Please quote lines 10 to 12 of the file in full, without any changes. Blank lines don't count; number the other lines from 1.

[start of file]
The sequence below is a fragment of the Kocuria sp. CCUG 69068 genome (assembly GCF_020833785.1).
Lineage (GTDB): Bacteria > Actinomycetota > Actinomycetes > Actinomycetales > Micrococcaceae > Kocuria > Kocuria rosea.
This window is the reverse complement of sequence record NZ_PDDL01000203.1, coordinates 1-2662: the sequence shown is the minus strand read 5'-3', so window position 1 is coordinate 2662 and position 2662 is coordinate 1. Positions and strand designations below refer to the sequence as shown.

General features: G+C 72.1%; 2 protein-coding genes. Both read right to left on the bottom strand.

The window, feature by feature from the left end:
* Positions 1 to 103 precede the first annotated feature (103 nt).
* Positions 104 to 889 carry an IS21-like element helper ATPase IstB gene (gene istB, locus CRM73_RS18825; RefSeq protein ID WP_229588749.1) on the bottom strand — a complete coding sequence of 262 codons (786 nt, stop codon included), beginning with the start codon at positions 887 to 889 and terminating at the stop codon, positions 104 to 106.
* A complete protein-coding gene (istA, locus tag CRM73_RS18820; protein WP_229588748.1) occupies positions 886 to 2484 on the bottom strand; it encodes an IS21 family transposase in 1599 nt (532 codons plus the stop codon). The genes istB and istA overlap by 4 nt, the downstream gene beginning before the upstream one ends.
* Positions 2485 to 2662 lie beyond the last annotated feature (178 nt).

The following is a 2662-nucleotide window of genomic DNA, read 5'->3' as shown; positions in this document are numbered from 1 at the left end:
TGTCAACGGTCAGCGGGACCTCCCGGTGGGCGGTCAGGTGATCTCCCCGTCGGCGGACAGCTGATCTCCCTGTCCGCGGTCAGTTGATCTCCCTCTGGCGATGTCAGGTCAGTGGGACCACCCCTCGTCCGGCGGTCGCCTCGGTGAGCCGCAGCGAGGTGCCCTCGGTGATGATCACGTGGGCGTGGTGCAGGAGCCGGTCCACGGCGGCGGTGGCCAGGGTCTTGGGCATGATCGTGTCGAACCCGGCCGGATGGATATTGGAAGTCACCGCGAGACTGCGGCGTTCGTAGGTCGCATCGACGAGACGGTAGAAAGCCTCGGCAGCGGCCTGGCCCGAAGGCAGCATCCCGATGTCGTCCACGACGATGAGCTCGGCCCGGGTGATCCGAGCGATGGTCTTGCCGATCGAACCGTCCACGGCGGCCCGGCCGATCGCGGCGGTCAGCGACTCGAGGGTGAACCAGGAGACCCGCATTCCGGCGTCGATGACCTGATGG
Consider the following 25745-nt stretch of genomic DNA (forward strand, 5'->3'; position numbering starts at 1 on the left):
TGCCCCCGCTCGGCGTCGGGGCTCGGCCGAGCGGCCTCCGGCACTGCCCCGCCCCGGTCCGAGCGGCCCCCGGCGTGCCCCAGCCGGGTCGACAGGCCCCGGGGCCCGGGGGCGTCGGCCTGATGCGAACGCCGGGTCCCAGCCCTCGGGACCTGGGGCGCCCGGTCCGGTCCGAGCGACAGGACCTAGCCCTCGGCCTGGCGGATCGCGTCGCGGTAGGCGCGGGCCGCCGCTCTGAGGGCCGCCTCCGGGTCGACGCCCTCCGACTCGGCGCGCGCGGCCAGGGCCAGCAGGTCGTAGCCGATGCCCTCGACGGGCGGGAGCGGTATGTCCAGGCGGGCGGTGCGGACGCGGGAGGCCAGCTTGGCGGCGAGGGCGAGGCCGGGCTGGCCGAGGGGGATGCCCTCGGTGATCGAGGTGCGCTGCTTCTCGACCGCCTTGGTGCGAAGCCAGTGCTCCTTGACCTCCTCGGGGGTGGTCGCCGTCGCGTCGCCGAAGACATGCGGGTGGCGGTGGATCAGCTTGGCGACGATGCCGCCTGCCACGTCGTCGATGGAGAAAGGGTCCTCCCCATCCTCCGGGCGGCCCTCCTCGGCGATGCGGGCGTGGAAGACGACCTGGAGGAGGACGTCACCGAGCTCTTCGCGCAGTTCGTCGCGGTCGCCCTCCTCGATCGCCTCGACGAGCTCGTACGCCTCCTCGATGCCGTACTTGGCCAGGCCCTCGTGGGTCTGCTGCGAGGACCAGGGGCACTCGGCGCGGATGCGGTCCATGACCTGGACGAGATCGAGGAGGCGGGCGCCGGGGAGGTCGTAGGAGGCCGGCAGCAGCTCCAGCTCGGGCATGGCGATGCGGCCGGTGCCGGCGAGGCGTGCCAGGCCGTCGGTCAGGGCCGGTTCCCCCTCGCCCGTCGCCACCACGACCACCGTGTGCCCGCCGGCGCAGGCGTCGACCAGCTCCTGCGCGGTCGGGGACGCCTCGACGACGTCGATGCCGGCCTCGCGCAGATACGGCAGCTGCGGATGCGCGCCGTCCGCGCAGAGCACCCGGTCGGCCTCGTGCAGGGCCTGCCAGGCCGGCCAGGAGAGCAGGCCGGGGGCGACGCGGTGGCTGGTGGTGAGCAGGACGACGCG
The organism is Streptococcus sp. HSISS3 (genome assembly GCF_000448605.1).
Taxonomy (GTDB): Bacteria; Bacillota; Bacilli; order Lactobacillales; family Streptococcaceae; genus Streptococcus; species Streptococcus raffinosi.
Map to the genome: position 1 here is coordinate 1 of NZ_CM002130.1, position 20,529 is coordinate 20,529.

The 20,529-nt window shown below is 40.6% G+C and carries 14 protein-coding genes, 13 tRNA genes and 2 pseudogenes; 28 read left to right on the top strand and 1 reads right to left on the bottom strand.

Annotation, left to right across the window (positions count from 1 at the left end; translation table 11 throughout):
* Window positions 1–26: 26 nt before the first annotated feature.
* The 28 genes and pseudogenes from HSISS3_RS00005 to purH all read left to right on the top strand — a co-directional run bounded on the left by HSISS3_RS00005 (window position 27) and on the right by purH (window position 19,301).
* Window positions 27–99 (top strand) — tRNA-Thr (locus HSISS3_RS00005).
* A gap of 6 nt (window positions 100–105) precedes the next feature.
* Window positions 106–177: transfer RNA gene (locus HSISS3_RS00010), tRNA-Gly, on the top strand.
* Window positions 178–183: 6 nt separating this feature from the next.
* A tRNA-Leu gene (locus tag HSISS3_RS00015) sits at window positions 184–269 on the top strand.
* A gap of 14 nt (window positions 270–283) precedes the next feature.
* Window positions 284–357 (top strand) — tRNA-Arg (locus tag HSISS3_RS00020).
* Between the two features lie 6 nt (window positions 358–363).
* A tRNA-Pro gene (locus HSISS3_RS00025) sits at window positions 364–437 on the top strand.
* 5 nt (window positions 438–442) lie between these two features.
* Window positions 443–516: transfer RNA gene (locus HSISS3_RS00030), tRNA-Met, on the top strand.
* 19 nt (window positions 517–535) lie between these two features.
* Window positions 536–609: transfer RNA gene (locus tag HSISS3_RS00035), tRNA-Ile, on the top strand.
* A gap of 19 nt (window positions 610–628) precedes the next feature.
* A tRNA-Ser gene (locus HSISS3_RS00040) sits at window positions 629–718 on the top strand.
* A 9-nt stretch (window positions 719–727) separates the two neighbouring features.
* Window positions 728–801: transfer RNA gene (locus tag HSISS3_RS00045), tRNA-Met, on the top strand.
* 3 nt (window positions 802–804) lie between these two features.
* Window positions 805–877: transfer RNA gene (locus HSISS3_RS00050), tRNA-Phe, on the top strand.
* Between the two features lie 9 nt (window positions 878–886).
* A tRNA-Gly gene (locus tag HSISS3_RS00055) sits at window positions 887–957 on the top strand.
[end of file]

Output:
The following is a 2662-nucleotide window of genomic DNA, read 5'->3' as shown; positions in this document are numbered from 1 at the left end:
TGTCAACGGTCAGCGGGACCTCCCGGTGGGCGGTCAGGTGATCTCCCCGTCGGCGGACAGCTGATCTCCCTGTCCGCGGTCAGTTGATCTCCCTCTGGCGATGTCAGGTCAGTGGGACCACCCCTCGTCCGGCGGTCGCCTCGGTGAGCCGCAGCGAGGTGCCCTCGGTGATGATCACGTGGGCGTGGTGCAGGAGCCGGTCCACGGCGGCGGTGGCCAGGGTCTTGGGCATGATCGTGTCGAACCCGGCCGGATGGATATTGGAAGTCACCGCGAGACTGCGGCGTTCGTAGGTCGCATCGACGAGACGGTAGAAAGCCTCGGCAGCGGCCTGGCCCGAAGGCAGCATCCCGATGTCGTCCACGACGATGAGCTCGGCCCGGGTGATCCGAGCGATGGTCTTGCCGATCGAACCGTCCACGGCGGCCCGGCCGATCGCGGCGGTCAGCGACTCGAGGGTGAACCAGGAGACCCGCATTCCGGCGTCGATGACCTGATGG
Consider the following 25745-nt stretch of genomic DNA (forward strand, 5'->3'; position numbering starts at 1 on the left):